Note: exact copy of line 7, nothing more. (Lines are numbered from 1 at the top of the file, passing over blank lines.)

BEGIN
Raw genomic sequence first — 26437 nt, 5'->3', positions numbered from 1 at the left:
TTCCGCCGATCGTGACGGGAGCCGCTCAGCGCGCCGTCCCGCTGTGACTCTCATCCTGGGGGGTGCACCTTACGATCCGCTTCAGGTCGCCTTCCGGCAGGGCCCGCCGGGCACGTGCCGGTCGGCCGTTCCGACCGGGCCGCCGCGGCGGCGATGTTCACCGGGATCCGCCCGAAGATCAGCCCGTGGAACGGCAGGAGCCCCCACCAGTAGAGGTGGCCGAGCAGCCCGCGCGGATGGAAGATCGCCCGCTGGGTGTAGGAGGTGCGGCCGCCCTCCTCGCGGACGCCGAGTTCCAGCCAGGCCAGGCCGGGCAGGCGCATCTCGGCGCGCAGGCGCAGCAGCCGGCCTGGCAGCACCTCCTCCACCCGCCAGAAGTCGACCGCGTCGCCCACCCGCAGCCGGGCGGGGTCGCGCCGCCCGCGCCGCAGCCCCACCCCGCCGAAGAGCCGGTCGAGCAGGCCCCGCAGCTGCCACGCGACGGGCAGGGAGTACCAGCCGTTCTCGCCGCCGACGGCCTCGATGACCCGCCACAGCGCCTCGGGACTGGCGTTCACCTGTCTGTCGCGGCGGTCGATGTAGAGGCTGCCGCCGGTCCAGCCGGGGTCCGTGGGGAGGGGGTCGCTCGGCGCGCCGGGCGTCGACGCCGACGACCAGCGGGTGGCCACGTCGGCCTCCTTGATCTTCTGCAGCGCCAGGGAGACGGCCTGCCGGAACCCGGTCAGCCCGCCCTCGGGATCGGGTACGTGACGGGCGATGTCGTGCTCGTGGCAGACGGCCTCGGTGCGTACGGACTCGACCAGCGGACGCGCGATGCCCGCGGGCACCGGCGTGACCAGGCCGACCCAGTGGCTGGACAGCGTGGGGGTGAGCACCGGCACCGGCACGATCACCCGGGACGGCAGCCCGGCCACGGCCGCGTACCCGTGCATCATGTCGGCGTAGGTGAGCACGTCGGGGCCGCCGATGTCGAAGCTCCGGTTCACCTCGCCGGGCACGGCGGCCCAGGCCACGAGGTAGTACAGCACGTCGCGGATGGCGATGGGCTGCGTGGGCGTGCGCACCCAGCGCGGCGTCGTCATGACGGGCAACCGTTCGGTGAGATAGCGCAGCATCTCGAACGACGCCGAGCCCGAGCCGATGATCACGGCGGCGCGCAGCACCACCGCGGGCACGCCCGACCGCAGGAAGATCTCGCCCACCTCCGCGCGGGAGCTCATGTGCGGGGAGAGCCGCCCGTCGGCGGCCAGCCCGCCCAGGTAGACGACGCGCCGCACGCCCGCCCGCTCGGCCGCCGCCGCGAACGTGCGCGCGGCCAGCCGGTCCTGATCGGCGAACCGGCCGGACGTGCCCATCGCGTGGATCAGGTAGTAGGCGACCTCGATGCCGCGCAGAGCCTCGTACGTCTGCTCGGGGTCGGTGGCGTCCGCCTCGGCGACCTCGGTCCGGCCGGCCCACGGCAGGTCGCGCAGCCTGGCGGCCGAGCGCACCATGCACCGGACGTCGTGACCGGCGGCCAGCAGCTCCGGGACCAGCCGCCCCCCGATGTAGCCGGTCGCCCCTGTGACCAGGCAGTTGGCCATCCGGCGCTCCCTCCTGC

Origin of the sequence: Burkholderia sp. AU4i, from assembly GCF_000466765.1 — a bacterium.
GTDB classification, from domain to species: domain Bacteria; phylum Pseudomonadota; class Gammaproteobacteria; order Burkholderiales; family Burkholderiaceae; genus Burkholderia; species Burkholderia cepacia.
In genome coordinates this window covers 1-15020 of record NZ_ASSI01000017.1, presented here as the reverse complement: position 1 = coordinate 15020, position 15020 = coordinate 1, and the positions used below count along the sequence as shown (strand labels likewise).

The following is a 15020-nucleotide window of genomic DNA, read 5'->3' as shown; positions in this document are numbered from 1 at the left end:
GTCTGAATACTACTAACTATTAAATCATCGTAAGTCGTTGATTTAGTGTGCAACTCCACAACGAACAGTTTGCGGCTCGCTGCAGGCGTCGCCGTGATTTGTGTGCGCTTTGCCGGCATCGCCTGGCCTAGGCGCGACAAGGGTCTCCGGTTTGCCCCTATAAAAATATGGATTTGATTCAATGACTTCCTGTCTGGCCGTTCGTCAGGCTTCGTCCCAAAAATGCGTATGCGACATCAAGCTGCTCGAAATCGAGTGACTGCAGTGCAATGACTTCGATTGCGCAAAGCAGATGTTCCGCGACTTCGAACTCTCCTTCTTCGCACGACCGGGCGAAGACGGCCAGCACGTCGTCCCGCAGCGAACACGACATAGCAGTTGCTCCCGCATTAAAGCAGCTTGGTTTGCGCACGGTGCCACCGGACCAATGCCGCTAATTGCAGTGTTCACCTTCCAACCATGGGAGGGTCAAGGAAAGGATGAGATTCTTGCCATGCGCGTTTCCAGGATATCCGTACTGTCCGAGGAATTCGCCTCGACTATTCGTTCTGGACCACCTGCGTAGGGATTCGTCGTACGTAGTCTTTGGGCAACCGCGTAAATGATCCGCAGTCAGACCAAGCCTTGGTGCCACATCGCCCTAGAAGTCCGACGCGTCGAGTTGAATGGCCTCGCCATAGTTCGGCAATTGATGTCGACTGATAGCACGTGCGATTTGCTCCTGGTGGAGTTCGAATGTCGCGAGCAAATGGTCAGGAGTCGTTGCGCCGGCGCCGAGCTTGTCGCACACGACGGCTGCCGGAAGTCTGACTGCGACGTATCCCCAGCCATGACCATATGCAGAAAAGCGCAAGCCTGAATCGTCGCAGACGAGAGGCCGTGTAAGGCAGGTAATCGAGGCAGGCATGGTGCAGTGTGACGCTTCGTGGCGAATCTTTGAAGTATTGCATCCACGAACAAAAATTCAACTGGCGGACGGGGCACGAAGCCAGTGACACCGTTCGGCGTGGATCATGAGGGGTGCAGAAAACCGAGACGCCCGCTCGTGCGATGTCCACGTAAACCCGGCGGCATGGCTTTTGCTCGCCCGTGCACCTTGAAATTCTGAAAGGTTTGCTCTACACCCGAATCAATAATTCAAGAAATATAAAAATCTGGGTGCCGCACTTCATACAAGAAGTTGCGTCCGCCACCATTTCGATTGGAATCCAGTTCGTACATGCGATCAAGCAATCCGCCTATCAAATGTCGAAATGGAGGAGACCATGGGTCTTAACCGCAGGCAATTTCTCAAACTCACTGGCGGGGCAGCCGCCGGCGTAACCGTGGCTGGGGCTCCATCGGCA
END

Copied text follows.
GTCTGAATACTACTAACTATTAAATCATCGTAAGTCGTTGATTTAGTGTGCAACTCCACAACGAACAGTTTGCGGCTCGCTGCAGGCGTCGCCGTGATTTGTGTGCGCTTTGCCGGCATCGCCTGGCCTAGGCGCGACAAGGGTCTCCGGTTTGCCCCTATAAAAATATGGATTTGATTCAATGACTTCCTGTCTGGCCGTTCGTCAGGCTTCGTCCCAAAAATGCGTATGCGACATCAAGCTGCTCGAAATCGAGTGACTGCAGTGCAATGACTTCGATTGCGCAAAGCAGATGTTCCGCGACTTCGAACTCTCCTTCTTCGCACGACCGGGCGAAGACGGCCAGCACGTCGTCCCGCAGCGAACACGACATAGCAGTTGCTCCCGCATTAAAGCAGCTTGGTTTGCGCACGGTGCCACCGGACCAATGCCGCTAATTGCAGTGTTCACCTTCCAACCATGGGAGGGTCAAGGAAAGGATGAGATTCTTGCCATGCGCGTTTCCAGGATATCCGTACTGTCCGAGGAATTCGCCTCGACTATTCGTTCTGGACCACCTGCGTAGGGATTCGTCGTACGTAGTCTTTGGGCAACCGCGTAAATGATCCGCAGTCAGACCAAGCCTTGGTGCCACATCGCCCTAGAAGTCCGACGCGTCGAGTTGAATGGCCTCGCCATAGTTCGGCAATTGATGTCGACTGATAGCACGTGCGATTTGCTCCTGGTGGAGTTCGAATGTCGCGAGCAAATGGTCAGGAGTCGTTGCGCCGGCGCCGAGCTTGTCGCACACGACGGCTGCCGGAAGTCTGACTGCGACGTATCCCCAGCCATGACCATATGCAGAAAAGCGCAAGCCTGAATCGTCGCAGACGAGAGGCCGTGTAAGGCAGGTAATCGAGGCAGGCATGGTGCAGTGTGACGCTTCGTGGCGAATCTTTGAAGTATTGCATCCACGAACAAAAATTCAACTGGCGGACGGGGCACGAAGCCAGTGACACCGTTCGGCGTGGATCATGAGGGGTGCAGAAAACCGAGACGCCCGCTCGTGCGATGTCCACGTAAACCCGGCGGCATGGCTTTTGCTCGCCCGTGCACCTTGAAATTCTGAAAGGTTTGCTCTACACCCGAATCAATAATTCAAGAAATATAAAAATCTGGGTGCCGCACTTCATACAAGAAGTTGCGTCCGCCACCATTTCGATTGGAATCCAGTTCGTACATGCGATCAAGCAATCCGCCTATCAAATGTCGAAATGGAGGAGACCATGGGTCTTAACCGCAGGCAATTTCTCAAACTCACTGGCGGGGCAGCCGCCGGCGTAACCGTGGCTGGGGCTCCATCGGCA